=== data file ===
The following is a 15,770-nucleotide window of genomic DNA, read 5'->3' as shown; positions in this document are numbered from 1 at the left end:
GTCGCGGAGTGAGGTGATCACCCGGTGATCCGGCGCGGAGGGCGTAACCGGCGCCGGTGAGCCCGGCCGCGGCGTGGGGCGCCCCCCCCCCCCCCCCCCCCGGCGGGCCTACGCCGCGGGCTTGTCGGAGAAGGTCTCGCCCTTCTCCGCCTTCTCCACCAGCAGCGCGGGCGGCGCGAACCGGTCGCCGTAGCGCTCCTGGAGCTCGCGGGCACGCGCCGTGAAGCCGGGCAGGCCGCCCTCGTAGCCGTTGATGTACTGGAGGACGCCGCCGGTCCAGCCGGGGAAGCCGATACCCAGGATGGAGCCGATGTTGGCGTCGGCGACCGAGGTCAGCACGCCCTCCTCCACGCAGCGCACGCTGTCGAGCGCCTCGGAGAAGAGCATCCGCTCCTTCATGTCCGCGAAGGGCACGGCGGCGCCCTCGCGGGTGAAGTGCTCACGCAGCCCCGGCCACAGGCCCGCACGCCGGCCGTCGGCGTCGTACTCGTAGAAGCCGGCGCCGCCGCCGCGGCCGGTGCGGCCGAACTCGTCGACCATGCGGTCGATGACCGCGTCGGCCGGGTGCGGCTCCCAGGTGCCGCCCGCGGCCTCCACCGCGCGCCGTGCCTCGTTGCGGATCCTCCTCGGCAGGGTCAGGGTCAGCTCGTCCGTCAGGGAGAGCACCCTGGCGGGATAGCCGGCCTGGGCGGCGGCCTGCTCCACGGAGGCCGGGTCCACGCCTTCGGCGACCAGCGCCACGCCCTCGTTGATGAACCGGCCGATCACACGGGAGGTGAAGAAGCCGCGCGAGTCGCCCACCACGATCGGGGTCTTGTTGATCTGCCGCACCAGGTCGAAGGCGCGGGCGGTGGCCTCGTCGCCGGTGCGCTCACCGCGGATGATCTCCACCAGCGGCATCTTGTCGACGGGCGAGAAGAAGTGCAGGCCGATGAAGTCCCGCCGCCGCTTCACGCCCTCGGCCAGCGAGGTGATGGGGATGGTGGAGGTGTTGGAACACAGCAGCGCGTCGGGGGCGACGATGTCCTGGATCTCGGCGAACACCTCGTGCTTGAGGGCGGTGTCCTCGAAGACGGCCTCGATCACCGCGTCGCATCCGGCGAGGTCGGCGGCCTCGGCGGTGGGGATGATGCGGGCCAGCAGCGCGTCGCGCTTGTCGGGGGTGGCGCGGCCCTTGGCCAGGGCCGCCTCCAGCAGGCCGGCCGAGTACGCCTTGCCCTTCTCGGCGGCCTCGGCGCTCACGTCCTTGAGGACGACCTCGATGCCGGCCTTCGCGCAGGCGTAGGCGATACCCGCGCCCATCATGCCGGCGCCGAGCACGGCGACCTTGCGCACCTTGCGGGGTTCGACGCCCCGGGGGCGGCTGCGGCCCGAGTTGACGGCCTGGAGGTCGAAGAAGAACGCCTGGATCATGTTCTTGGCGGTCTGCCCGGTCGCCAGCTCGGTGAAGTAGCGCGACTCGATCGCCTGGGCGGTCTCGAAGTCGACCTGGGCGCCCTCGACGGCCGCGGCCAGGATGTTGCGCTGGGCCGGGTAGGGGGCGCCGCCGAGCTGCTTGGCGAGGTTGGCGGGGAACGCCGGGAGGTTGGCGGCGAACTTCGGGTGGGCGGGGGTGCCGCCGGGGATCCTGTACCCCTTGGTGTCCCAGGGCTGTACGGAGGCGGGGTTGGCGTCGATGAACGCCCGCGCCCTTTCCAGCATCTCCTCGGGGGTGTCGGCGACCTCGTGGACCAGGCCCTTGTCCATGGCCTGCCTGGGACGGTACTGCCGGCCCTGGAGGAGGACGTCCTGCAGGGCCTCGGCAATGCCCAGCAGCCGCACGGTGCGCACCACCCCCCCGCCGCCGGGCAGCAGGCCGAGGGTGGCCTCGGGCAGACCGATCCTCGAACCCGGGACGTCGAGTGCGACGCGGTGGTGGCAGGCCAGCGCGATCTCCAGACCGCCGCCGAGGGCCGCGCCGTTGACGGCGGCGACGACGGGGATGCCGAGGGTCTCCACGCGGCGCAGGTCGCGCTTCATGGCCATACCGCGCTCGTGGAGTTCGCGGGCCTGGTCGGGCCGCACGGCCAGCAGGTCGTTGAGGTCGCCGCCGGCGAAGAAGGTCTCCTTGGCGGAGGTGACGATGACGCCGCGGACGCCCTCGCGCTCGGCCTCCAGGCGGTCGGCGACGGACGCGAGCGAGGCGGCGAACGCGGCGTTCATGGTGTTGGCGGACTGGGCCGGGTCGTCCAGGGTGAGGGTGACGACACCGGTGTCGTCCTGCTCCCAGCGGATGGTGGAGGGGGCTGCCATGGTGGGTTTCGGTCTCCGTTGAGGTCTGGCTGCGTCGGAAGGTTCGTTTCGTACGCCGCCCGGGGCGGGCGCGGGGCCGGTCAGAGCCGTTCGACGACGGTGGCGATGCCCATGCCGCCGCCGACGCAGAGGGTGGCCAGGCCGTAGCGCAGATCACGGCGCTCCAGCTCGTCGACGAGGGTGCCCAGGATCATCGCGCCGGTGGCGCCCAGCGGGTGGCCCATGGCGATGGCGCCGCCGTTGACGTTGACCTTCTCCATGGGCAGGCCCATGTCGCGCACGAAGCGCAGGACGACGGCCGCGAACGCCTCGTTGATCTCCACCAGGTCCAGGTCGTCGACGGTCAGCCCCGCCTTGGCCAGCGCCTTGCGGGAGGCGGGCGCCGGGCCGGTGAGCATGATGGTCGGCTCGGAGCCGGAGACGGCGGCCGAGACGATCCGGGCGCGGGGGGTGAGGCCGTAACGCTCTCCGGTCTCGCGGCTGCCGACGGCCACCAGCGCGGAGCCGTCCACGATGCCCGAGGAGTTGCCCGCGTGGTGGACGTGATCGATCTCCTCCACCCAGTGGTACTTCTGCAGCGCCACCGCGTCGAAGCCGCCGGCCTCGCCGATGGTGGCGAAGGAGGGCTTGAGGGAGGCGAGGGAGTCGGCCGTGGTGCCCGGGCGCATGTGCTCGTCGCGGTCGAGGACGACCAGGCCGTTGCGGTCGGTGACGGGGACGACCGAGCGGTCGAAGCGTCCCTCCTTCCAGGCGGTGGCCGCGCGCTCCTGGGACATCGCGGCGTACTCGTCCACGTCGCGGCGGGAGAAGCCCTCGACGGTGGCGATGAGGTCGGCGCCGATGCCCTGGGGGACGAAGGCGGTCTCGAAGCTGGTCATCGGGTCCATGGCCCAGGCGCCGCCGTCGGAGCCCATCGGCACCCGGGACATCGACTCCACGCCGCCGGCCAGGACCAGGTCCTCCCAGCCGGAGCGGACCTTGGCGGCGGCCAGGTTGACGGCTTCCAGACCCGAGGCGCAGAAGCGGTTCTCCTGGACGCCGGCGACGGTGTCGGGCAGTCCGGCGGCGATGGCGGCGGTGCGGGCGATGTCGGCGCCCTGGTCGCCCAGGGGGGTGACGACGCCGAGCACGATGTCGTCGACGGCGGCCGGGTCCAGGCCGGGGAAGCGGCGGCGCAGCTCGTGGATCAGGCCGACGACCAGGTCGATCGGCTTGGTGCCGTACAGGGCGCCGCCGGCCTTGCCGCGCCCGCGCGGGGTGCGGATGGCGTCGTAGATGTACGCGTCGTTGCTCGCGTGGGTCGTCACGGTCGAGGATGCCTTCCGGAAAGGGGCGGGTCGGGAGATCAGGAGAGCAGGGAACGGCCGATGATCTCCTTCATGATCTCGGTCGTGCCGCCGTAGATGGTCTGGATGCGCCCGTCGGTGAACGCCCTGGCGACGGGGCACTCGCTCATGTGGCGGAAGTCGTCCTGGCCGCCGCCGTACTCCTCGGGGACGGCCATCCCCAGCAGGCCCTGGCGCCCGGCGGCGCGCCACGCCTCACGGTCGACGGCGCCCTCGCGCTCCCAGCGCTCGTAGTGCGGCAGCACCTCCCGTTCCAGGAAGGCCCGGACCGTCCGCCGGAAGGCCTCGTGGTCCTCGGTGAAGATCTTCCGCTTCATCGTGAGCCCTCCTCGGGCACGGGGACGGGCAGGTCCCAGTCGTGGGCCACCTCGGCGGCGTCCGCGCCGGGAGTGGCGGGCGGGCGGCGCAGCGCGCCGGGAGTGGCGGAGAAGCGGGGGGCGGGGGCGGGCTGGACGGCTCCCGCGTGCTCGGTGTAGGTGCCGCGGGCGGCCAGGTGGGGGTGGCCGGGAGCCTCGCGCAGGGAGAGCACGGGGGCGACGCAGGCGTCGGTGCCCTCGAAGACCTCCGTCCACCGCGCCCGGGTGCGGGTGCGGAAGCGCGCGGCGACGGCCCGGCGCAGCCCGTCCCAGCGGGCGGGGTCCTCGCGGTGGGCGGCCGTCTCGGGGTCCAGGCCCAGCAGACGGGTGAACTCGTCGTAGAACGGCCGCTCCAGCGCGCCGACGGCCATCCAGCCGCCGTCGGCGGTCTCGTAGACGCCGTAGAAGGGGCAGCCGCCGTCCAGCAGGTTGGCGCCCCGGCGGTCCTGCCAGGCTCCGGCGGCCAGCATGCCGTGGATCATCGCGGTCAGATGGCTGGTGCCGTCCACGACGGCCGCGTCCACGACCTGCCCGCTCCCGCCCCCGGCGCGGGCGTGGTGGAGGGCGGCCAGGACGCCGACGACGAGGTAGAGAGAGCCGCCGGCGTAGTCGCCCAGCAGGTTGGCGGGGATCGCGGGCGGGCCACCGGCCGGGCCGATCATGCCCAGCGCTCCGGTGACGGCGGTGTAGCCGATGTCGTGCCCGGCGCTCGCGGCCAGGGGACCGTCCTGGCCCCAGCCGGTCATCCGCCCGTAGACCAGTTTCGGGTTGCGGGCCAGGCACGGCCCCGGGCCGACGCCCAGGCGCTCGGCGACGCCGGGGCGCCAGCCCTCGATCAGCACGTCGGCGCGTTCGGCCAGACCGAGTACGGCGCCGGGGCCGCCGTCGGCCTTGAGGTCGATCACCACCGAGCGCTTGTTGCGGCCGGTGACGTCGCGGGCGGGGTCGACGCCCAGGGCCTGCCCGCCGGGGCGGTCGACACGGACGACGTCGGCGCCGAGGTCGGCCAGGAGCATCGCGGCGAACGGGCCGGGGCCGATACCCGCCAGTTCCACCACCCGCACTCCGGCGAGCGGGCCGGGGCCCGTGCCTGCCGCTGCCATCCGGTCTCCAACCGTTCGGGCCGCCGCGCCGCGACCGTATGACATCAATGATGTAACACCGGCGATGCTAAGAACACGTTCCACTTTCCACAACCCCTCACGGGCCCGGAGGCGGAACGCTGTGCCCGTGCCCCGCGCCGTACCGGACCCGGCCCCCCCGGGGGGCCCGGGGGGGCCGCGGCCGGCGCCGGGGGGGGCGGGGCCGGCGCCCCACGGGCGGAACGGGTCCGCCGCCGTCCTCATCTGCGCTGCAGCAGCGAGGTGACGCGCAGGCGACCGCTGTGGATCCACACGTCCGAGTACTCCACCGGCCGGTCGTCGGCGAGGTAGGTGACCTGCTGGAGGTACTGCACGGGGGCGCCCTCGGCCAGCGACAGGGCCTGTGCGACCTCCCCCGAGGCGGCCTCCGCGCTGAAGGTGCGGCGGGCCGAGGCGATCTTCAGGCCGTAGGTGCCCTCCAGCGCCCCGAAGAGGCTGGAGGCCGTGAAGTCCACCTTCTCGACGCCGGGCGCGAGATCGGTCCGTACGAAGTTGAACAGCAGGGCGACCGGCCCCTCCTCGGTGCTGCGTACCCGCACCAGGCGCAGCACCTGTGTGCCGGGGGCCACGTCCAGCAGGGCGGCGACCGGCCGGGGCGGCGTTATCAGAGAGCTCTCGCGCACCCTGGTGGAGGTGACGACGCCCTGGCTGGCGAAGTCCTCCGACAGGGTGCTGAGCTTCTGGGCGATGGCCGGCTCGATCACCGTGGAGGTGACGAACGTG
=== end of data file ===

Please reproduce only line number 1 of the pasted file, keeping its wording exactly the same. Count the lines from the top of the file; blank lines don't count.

The following is a 15,770-nucleotide window of genomic DNA, read 5'->3' as shown; positions in this document are numbered from 1 at the left end: